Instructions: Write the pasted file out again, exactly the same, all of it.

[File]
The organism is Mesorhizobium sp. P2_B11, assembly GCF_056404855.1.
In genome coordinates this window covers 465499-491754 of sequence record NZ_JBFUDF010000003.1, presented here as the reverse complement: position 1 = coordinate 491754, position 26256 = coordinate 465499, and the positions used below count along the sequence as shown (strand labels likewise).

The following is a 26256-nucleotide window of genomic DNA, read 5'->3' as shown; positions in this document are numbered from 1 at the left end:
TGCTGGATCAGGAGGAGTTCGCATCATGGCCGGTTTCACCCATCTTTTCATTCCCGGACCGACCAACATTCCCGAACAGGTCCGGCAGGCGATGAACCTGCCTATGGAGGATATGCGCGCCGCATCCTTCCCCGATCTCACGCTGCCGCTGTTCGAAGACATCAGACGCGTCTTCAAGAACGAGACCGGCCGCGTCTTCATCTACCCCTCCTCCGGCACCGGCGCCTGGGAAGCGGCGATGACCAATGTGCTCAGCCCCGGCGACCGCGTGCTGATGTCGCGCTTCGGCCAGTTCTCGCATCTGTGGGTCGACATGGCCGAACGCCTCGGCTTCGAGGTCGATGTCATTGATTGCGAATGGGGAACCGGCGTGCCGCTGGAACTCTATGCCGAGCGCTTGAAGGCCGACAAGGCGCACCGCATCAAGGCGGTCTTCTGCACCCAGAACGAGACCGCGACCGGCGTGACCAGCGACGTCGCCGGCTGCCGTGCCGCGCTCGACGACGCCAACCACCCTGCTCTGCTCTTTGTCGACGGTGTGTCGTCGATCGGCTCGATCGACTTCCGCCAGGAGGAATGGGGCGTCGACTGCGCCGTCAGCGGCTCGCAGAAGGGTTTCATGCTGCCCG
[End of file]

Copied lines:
The organism is Mesorhizobium sp. P2_B11, assembly GCF_056404855.1.
In genome coordinates this window covers 465499-491754 of sequence record NZ_JBFUDF010000003.1, presented here as the reverse complement: position 1 = coordinate 491754, position 26256 = coordinate 465499, and the positions used below count along the sequence as shown (strand labels likewise).

The following is a 26256-nucleotide window of genomic DNA, read 5'->3' as shown; positions in this document are numbered from 1 at the left end:
TGCTGGATCAGGAGGAGTTCGCATCATGGCCGGTTTCACCCATCTTTTCATTCCCGGACCGACCAACATTCCCGAACAGGTCCGGCAGGCGATGAACCTGCCTATGGAGGATATGCGCGCCGCATCCTTCCCCGATCTCACGCTGCCGCTGTTCGAAGACATCAGACGCGTCTTCAAGAACGAGACCGGCCGCGTCTTCATCTACCCCTCCTCCGGCACCGGCGCCTGGGAAGCGGCGATGACCAATGTGCTCAGCCCCGGCGACCGCGTGCTGATGTCGCGCTTCGGCCAGTTCTCGCATCTGTGGGTCGACATGGCCGAACGCCTCGGCTTCGAGGTCGATGTCATTGATTGCGAATGGGGAACCGGCGTGCCGCTGGAACTCTATGCCGAGCGCTTGAAGGCCGACAAGGCGCACCGCATCAAGGCGGTCTTCTGCACCCAGAACGAGACCGCGACCGGCGTGACCAGCGACGTCGCCGGCTGCCGTGCCGCGCTCGACGACGCCAACCACCCTGCTCTGCTCTTTGTCGACGGTGTGTCGTCGATCGGCTCGATCGACTTCCGCCAGGAGGAATGGGGCGTCGACTGCGCCGTCAGCGGCTCGCAGAAGGGTTTCATGCTGCCCG